By Archbishop Arthurt Roche, Secretary of the Congregation for Divine Worship and the Discipline of the Sacraments
The word 'martyr' is not infrequently used nowadays in the media. It generally refers to jihadists who sacrifice their own lives in order to destroy the lives of others. Clearly, they are murderers and assassins, even though they consider that what they do will make them great in the sight of God. This claim to martyrdom brings the very concept into considerable disrepute not least at a time when many Christians in the Middle East and in many other parts of the world are being martyred simply for their belief in Christ. Unlike jihadists, Christians do not set out to be martyrs. It is something that happens to them as a consequence, not of just criminal charges, but because they bear the name of Christ, refusing to turn their back on their faith and sometimes on the lives of others.
What poignant witness was given to this recently by the 21 young Christian men who were decapitated on video by ISIS simply because they were Christians. They died, not like soldiers, but guiltless men of deep faith who called on the name of Jesus as they were mercilessly executed. What ISIS had hoped to show through a display of sickening brutality instead revealed to the world how suffering gave way to deep love, retribution to forgiveness and death to eternal life.
In writing a letter to Pope Francis a group of Iraqi Christians told him that their faith was stronger for having chosen to remain faithful to Christ than renounce their faith in order to live in their homeland. Instead, they left behind everything they possessed in order they said, to be found “worthy of being among his sheep, members of his flock”. Without an ounce of self-pity, they continued, “O good Father, simple and humble, we ask you to pray and act for us and for our wounded people in the Arab world for the forgiveness of our sins, so that the peace of Christ can reign. However, we want to pray first for all those who are the cause of all this evil and those wicked works. We want to pray for all those who have shed the blood of many innocents, observing the laws of evil and darkness. O Holy Father, we want you to pray so that they can repent before their Creator, so that they can become instruments of peace and love and no longer instruments in the hand of the Evil One, so that they can become true children of God”.
The most telling thing in Christian martyrdom is the depth of love, not hatred, which is clearly evident. How many of the martyrs from the English seminaries abroad went to their deaths praying for their sovereign under whose crown they were condemned, openly praying for they countrymen and forgiving their executioners. They loved their land and their fellow citizens, but they loved God more. As the Preface of Holy Martyrs puts it, “For the blood of your blessed martyrs poured out like Christ’s to glorify your name, shows forth your marvellous works, by which in our weakness you perfect your power and on the feeble bestow strength to bear you witness”. This is not life thrown away; it is life fully embraced and given freely; a life full of faith, full of love for God.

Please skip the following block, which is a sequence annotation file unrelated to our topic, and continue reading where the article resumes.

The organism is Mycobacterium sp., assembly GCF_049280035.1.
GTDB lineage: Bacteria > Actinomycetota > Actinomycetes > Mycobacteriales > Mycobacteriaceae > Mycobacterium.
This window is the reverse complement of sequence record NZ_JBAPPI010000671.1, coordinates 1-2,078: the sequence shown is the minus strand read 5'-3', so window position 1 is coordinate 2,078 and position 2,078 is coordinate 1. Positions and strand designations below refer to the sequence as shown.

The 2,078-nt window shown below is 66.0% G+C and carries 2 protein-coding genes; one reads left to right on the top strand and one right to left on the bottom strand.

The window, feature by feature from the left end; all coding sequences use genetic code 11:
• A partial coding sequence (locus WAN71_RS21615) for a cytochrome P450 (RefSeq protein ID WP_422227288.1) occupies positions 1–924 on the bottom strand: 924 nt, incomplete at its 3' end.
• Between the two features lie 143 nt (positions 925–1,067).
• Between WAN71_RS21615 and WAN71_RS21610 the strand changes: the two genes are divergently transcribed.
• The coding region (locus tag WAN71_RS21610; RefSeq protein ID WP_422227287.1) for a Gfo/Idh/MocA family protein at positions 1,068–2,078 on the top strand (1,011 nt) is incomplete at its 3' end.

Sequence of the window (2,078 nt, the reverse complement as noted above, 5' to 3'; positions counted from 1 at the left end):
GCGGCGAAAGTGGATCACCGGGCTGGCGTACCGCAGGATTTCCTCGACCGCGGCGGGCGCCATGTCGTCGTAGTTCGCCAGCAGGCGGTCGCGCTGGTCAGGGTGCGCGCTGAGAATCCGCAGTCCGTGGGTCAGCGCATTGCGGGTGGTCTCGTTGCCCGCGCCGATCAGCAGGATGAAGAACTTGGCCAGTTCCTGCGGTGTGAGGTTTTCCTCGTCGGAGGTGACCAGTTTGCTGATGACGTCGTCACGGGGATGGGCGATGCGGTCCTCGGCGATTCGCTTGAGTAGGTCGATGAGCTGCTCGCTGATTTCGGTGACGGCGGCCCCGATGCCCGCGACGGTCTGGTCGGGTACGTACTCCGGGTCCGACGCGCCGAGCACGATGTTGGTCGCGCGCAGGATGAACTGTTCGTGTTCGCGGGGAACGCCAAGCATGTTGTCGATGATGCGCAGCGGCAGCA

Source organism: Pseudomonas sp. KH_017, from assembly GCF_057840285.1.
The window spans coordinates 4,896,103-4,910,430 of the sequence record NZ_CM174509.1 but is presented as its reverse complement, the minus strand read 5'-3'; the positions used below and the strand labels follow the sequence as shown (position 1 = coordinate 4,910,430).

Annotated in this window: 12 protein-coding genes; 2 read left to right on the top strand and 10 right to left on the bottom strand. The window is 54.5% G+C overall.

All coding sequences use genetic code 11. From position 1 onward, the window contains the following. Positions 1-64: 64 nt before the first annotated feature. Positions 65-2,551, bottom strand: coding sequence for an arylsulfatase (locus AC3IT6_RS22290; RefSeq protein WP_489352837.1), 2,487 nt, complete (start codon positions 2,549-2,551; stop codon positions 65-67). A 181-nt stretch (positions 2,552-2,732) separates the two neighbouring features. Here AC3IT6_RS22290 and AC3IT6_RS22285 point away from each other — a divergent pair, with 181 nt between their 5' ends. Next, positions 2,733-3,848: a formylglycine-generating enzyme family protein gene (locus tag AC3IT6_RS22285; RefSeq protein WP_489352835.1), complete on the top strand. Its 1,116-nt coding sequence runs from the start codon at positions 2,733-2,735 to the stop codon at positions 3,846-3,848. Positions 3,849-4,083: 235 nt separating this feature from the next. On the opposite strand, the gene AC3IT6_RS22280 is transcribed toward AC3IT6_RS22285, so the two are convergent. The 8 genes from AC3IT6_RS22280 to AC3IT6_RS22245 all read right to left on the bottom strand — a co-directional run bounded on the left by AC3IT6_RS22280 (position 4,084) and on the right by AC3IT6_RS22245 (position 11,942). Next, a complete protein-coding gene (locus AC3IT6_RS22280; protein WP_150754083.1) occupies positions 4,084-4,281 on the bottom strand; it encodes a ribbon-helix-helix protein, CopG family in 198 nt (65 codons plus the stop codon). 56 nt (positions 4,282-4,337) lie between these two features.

The video which ISIS produced to show the world its hatred of Christians was entitled: ‘A Message Written in Blood to the Nation of the Cross’. Threatening, certainly, but the prospect of martyrdom is not foreign to the consciousness of Christians. The Scriptures confirm this in places like 2 Timothy 3:12, where we read that “all who desire to live a godly life in Christ Jesus will be persecuted.” Or when Jesus says in John 15:20, “if they persecuted me they will also persecute you.” Jesus himself was brutally crucified by the state-sponsored terrorism of Rome. It was an effective method of deterrence; even the majority of his followers fled the scene in fright in order to avoid a similar fate. The Resurrection, however, taught Christ’s followers to honour the cross ever since as its most valuable icon and to join their sufferings, both great and small, to his who laid down his own life for the life of the world. They came to understand that Jesus had entered into the fearful prospect and the ugly power of death in order to wrestle it to the ground; to overcome it neither by ruthless violence nor the callousness of unforgiveness and retribution, but by the power of love.
Like the 21 Coptic martyrs, many have endured death at the hands of others with the name of Jesus on their lips and many acclaiming that ‘He is Lord!’ asserting his kingship and a reign, not from a throne, but from a cross whose power is forgiveness and not hatred. Many tyrants like ISIS, up and down the centuries, have thought that they could eliminate Christianity through extreme cruelty, but as Tertullian observed long ago, the blood of the martyrs is the seed of the Church.
This post was an excerpt from Salt+Light’s Winter 2015 Magazine